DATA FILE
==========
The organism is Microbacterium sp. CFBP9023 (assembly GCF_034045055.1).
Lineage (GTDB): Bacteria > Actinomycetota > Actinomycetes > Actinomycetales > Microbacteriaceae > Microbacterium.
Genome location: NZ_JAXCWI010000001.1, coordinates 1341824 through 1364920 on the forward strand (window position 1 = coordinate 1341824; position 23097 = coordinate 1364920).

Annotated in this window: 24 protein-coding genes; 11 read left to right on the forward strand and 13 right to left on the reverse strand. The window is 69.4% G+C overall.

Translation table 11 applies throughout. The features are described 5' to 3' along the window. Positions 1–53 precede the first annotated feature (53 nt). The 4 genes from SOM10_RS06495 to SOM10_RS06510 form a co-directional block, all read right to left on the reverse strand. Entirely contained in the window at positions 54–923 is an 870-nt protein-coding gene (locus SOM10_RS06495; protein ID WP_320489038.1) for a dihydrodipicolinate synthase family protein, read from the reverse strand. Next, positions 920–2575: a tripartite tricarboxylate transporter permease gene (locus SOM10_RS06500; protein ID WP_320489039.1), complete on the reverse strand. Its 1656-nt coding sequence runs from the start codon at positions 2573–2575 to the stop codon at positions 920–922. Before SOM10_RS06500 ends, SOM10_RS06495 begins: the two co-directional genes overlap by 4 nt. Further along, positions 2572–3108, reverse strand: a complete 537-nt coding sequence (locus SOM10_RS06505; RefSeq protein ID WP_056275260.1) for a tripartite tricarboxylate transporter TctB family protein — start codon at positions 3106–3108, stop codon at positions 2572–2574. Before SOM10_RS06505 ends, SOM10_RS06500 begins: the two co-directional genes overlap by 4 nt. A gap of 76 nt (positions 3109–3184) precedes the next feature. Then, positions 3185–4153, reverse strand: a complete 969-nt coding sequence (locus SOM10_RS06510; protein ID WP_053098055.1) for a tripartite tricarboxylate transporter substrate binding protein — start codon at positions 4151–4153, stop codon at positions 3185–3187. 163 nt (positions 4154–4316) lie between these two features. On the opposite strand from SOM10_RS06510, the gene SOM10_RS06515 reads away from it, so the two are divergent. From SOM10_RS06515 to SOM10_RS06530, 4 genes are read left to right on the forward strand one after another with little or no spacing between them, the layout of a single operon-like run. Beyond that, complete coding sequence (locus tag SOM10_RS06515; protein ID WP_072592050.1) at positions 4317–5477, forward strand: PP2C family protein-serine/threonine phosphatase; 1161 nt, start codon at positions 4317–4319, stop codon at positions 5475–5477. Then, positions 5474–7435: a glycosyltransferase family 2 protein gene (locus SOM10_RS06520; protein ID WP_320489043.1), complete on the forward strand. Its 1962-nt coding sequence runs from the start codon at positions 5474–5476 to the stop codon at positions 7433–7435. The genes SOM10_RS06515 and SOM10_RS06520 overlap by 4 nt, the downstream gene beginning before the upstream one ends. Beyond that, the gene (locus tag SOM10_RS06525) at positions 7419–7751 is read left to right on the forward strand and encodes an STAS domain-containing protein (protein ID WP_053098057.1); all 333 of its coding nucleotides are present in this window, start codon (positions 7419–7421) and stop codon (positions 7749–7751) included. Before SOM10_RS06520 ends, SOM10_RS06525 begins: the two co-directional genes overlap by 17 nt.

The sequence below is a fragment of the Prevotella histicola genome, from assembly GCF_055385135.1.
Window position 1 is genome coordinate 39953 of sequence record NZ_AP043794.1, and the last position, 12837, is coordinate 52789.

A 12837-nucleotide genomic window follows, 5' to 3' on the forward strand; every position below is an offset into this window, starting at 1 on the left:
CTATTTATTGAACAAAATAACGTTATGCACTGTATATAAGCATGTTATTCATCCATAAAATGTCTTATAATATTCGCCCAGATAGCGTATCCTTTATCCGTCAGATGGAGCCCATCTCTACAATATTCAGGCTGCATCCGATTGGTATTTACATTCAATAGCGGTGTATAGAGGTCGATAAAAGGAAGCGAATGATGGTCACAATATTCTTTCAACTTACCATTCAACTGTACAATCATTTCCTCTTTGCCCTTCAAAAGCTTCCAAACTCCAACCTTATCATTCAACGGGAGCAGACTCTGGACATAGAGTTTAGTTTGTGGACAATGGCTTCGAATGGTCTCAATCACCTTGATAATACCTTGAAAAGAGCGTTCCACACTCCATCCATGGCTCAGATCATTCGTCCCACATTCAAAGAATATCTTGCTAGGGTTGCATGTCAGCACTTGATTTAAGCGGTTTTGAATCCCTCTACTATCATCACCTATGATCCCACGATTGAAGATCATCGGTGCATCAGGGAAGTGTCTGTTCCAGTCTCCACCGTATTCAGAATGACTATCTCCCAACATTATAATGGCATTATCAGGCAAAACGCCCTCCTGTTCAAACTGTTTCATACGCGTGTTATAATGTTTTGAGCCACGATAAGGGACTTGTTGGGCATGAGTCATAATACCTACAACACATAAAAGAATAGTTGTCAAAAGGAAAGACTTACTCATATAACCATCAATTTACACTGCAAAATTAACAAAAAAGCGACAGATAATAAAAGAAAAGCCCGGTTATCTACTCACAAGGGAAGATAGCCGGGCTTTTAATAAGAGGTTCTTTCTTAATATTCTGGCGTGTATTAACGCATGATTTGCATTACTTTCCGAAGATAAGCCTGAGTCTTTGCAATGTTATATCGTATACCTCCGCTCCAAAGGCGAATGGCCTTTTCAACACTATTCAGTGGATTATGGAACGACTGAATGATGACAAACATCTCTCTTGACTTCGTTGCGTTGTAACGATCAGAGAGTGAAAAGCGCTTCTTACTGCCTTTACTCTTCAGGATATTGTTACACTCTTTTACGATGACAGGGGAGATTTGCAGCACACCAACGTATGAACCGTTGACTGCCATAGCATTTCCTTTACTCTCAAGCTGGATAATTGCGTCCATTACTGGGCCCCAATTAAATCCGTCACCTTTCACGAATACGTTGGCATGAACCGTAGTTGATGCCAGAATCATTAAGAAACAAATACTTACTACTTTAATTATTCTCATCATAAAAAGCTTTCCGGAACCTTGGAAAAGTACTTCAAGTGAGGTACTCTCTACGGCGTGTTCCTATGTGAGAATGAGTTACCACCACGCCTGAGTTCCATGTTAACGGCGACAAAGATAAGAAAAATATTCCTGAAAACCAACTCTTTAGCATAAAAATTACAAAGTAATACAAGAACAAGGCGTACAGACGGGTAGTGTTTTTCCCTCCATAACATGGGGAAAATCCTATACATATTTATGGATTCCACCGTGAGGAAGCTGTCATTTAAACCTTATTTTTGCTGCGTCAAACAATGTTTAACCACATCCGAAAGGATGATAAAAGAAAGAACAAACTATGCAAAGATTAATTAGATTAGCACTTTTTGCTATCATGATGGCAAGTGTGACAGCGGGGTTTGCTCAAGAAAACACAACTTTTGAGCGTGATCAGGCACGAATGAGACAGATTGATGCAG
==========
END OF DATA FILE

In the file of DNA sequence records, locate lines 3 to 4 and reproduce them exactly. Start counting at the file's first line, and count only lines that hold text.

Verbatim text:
Genome location: NZ_JAXCWI010000001.1, coordinates 1341824 through 1364920 on the forward strand (window position 1 = coordinate 1341824; position 23097 = coordinate 1364920).

Annotated in this window: 24 protein-coding genes; 11 read left to right on the forward strand and 13 right to left on the reverse strand. The window is 69.4% G+C overall.